The story of New Communities encapsulates the paradox of the American dream: wealth and opportunity can be won, but only by the settlers; subscribing to ideals that applaud the status quo and marginalize anyone audacious enough to challenge it. Few understand this better than working artists in the U.S., and particularly artists of color, who have seen their jobs, their spaces, and their value to society debated as topics of partisan policy through various federal, state, and local programs. Art is highbrow; art is middlebrow. Art is elitist; art is indecent. Art builds intelligence; art is superfluous. As the culture wars maneuver their way through the economic underpinning of the U.S., artists are left to invent social safety nets – formal and informal – to ensure their work continues in society.

In thinking about the New Communities CLT as a mechanism by which Black farmers were able to acquire agency and build equity in their work, how might a CLT achieve the same purpose for working BIPOC artists for the long haul? And when it comes to community, how might cities better support the original intent of the CLT with an artist-led model that binds the arts to upward mobility and community preservation?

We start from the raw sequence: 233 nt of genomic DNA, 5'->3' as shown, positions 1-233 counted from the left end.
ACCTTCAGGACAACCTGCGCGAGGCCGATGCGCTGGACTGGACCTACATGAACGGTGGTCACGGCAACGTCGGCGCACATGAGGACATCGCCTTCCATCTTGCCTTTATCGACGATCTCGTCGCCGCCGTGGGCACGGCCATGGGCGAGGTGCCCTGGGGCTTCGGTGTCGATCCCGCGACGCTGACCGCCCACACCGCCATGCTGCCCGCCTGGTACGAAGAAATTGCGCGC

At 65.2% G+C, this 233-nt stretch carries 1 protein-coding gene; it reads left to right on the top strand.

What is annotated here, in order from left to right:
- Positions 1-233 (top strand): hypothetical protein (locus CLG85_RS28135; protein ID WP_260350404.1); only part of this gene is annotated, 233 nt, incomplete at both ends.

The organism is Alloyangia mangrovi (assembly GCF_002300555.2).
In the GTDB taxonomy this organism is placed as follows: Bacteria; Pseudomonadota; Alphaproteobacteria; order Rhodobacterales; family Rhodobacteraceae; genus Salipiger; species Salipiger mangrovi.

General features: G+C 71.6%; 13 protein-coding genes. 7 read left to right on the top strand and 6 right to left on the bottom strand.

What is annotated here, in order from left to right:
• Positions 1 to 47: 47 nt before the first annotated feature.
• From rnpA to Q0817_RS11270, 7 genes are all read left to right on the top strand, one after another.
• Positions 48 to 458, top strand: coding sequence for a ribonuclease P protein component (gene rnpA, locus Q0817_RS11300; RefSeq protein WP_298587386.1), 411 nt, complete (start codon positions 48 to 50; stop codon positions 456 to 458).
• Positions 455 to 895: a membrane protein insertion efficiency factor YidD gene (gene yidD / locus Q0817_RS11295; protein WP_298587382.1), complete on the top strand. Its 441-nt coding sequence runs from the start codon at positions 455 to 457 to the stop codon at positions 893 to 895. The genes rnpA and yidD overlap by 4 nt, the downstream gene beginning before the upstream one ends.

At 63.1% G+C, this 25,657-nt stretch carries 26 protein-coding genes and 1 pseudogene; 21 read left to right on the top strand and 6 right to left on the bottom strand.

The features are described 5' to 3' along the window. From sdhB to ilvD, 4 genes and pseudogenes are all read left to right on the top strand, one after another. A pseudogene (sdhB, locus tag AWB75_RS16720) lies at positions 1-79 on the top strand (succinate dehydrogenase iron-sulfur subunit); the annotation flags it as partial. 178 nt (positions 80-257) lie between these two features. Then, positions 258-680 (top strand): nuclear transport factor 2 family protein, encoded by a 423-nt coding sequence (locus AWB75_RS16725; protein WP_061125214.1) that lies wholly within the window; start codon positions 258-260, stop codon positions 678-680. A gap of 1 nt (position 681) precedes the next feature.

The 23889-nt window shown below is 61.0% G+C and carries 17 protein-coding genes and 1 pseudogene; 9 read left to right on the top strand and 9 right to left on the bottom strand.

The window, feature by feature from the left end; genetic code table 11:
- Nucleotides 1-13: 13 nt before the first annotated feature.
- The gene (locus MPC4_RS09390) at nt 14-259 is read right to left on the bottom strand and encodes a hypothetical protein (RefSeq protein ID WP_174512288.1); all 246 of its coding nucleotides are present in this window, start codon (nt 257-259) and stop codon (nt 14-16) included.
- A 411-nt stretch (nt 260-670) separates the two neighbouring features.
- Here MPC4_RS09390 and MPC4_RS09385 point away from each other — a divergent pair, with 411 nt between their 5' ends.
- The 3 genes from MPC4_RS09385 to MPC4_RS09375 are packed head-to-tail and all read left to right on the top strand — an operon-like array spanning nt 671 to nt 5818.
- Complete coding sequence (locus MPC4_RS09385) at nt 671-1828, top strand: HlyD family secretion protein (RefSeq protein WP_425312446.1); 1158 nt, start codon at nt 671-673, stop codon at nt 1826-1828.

What is owed

Like the history that defines “land” in the U.S., the idea of “community” is fraught in American consciousness. With individualism the driving model for success and prosperity, and a fierce competitive spirit that keeps wealth inaccessible at the highest rungs, community is often formed in isolated ideological pockets. There are few models of community that achieve a real sense of equity, diversity, and balance – instead we see confirmation bias creep in and sow distrust between cities’ invisible divides.